Limiting Chance is a series that uses mathematics and probability to investigate aspects of Limited play. In this article, I continue looking into the average casting turn of spells, a quantity I have dubbed "turn cost." I focus on the effect of colored mana on turn cost.
We all know that colored mana in a spell's casting cost makes that spell harder to cast. If I'm playing a two-color deck, about half the land in my deck can't produce that spell's color. So inevitably there will be times when I have the right amount of mana to cast the spell but not the right colors.
If a spell's converted mana cost is large, a few colored mana aren't going to make much of a difference. Once I've got enough mana to cast the spell, I'm fairly likely to have the color I need. Therefore, it seems that the relevant quantity is a spell's ratio of colored mana over converted mana cost. If that ratio is high, the spell is harder to cast than you'd expect from its converted mana cost. If the ratio is low, the spell isn't much harder to cast than a colorless spell of the same converted mana cost.
Is it possible to be more precise? Yes. I can use turn cost to measure the effect that colored mana has on how hard a spell is to cast. In a previous article, I defined the turn cost of a spell to be the average turn on which I am first able to cast that spell. Read that article for a longer introduction to the concept of turn cost and an argument for why it is an important and useful quantity to study.
Let's start by looking at the effect that colored mana has on the turn cost of three-mana spells.
For this calculation, I use a 40-card deck with 17 lands. The deck contains eight lands of one color, eight lands of a second color, and one dual land. I model the effect of mulligans using the technique described in this article. I use my standard mulligan goal of four spells and four lands by turn 4. Additionally, I mulligan any seven-card hand that does not contain at least one source of each color. All calculations are done both on the play and on the draw, and the results are averaged. You can download the source code for the calculations used in this article here.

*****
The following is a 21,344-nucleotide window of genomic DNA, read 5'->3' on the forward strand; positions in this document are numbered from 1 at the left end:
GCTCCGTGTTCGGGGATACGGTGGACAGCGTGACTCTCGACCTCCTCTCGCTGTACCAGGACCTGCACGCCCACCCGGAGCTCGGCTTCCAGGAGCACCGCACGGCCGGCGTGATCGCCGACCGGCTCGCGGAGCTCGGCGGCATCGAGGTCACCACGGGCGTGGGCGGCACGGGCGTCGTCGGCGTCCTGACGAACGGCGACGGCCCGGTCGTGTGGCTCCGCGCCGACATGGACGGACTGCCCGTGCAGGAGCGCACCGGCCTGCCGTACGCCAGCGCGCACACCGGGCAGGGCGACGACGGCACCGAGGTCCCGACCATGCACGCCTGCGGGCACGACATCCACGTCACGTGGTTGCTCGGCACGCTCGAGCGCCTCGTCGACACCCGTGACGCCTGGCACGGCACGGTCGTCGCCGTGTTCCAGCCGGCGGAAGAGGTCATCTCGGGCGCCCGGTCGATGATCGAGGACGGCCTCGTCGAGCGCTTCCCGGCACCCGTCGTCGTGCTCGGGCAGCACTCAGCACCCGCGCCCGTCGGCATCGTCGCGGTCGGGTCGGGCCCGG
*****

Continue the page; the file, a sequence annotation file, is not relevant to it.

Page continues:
I use the letter 'C' as the mana symbol of an unspecified color. I use the letter 'D' as the mana symbol of a color other than C. This is generally accepted notation.
For three-mana spells of various casting costs, here is the average turn on which the spell first becomes castable.
Not surprisingly, the more colored mana in the spell's cost, the worse the turn cost. The first colored mana has almost no impact. A spell costing 2C is only very slightly slower to cast than a three-mana artifact. At two colored mana, the impact is significant. On average, I have to wait almost one turn longer to cast a 1CC spell. At CCC, the impact is severe. I have to wait almost twice as long to cast a spell costing CCC.
I find that visually representing trends in numbers makes those trends easier to grasp. Here is a graph of the turn costs.
Here are the turn costs of four-mana spells.
Again, the first colored mana is insignificant. Its effect doesn't even show up in the first decimal place. Two colored mana forces me to wait on average half a turn longer. For CCCC, I have to wait a whopping five-and-a-half extra turns. With a turn cost of 9.9, it is harder to cast than a seven-mana artifact. (The turn costs of colorless spells can be found in the first table of my previous article.)
Five-mana spells are very forgiving of both the first and second colored mana.